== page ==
Definitions

from The American Heritage® Dictionary of the English Language, 5th Edition.

  • adjective Difficult or impossible to discipline, control, or rule.
  • adjective Difficult to keep in place or in order.

from The Century Dictionary.

  • Not according to rule; irregularly.
  • Disposed to resist rule or lawful restraint, or to violate laws laid down; lawless; turbulent; ungovernable; refractory; disorderly; tumultuous: as, an unruly child.

from the GNU version of the Collaborative International Dictionary of English.

  • adjective Not submissive to rule; disregarding restraint; disposed to violate; turbulent; ungovernable; refractory

from Wiktionary, Creative Commons Attribution/Share-Alike License.

  • adjective wild; uncontrolled

from WordNet 3.0 Copyright 2006 by Princeton University. All rights reserved.

  • adjective of persons
  • adjective noisy and lacking in restraint or discipline
  • adjective unwilling to submit to authority

Etymologies

from The American Heritage® Dictionary of the English Language, 4th Edition

[Middle English unreuli : un-, not; see un– + reuli, easy to govern (from reule, rule; see rule).]

from Wiktionary, Creative Commons Attribution/Share-Alike License

From Middle English unruly ("unquiet, restless"), interpreted as un- + rule + -ly (compare Middle English ruly, reuli ("subject to a religious rule, regular")), but also representing a modified continuation of earlier Middle English unrouly, unroly ("unquiet, restless"), equivalent to un- +‎ roolie. The latter is perhaps from or influenced by an Old Norse word related to Danish urolig ("restless"), Swedish orolig ("restless"), Icelandic óróleg ("agitated"). Compare also Middle English unroo, unro ("unrest"). More at roo.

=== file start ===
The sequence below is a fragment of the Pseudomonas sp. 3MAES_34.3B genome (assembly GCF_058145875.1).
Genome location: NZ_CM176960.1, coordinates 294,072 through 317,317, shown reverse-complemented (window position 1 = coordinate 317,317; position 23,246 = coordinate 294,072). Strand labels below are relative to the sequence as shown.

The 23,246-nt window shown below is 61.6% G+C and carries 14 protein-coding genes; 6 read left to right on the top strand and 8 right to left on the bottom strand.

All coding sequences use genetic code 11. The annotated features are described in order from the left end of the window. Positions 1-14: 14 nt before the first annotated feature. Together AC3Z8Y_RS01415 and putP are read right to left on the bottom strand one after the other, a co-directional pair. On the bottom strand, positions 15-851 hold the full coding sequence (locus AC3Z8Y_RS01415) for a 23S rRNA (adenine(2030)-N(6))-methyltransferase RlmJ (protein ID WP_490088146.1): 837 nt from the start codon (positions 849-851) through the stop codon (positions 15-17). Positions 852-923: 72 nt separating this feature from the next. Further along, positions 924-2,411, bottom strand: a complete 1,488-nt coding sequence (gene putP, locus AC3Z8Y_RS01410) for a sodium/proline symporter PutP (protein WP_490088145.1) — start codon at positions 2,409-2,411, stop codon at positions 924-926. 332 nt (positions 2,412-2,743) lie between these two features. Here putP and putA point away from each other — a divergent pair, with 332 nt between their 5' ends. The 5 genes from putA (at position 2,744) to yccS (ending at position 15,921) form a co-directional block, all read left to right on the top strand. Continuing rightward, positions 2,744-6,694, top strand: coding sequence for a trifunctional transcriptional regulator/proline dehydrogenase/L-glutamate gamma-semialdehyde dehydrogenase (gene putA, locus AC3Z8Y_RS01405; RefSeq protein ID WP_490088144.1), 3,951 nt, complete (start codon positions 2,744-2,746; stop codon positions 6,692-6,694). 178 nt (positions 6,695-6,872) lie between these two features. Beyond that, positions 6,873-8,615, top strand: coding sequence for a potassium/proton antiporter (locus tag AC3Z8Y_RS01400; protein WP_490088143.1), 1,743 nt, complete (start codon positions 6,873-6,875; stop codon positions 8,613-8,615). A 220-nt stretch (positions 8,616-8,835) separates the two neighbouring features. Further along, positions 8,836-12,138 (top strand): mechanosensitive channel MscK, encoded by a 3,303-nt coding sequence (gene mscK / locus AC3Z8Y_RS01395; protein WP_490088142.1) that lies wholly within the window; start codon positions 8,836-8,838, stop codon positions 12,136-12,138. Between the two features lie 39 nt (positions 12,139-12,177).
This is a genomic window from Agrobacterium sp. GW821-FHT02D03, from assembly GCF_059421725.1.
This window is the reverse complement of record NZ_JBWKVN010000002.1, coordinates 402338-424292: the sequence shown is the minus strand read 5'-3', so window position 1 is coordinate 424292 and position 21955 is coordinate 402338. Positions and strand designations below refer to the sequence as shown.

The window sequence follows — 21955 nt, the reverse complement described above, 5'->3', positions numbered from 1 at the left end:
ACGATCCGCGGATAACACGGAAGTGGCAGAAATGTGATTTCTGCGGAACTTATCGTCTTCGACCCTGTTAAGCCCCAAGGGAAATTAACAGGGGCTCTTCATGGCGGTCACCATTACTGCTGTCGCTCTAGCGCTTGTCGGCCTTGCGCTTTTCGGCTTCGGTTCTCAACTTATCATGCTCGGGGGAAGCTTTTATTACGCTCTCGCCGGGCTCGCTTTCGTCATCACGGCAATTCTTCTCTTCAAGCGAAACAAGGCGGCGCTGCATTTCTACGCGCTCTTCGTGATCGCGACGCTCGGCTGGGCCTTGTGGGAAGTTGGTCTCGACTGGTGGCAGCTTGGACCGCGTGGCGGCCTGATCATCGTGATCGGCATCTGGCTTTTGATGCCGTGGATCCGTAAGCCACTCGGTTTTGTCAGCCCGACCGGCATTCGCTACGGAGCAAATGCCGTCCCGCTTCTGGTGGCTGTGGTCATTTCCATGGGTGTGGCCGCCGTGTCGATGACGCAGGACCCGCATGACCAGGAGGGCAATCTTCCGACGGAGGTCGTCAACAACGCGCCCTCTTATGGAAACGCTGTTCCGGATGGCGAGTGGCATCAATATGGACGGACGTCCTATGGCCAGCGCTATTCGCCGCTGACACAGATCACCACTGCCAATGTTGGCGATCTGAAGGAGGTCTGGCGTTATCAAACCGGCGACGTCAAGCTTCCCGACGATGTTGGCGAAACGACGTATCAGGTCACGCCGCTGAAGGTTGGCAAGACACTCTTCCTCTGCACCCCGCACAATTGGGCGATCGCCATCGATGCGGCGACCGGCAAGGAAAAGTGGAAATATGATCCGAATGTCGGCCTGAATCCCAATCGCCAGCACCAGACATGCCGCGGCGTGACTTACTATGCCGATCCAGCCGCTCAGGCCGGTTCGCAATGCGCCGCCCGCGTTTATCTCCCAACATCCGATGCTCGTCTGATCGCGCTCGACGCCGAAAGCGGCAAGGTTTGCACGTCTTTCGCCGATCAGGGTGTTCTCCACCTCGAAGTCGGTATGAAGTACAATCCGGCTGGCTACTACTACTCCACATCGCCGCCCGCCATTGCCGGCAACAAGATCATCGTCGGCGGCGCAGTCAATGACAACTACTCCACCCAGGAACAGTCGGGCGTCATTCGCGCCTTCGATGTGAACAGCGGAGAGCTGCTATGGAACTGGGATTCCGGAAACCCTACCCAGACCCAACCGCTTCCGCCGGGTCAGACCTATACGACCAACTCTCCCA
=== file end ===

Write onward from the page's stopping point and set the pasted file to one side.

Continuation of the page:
Examples

  • Principal Hector Espinoza has taken the unusual step of canceling the final seven games of the Cougars season after the team had engaged in what he called unruly behavior during competition.

    Fore, right!

  • It acts as a kind of palimpsest over which the literary writer might inscribe his/her own variations on "criminal" behavior and its sources in unruly human impulses.

    February 2010

  • It acts as a kind of palimpsest over which the literary writer might inscribe his/her own variations on "criminal" behavior and its sources in unruly human impulses.

    Genre Fiction

  • She looked at his hands, the backs of which were covered in unruly black hair.

    Shortcomings of the Immediate World

  • It acts as a kind of palimpsest over which the literary writer might inscribe his/her own variations on "criminal" behavior and its sources in unruly human impulses.

    What's Going On?

  • It acts as a kind of palimpsest over which the literary writer might inscribe his/her own variations on "criminal" behavior and its sources in unruly human impulses.

    Comedy in Literature

  • It reaches up the poles and strives in unruly tufts down where the trees harbor their gloom.

    Rainy Season « Unknowing

  • Nip off the leaves that are faded, prune in unruly shoots, see if any need re-potting.

    Gardening by Myself

  • As soon as practicable he called the unruly body to order, beat upon the rude desk to enforce attention, and, in the lull that succeeded, briefly defined the purpose of the meeting, ending with introducing the speaker and craving for her their respectful attention.

    The Woman's Advocate, Vol. I, No. III.

  • As soon as practicable he called the unruly body to order, beat upon the rude desk to enforce attention, and, in the lull that succeeded, briefly defined the purpose of the meeting, ending with introducing the speaker and craving for her their respectful attention.

    Under Ban--A Sketch.

Comments

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  • Is there such a word as ruly? It seems there is!

    August 5, 2007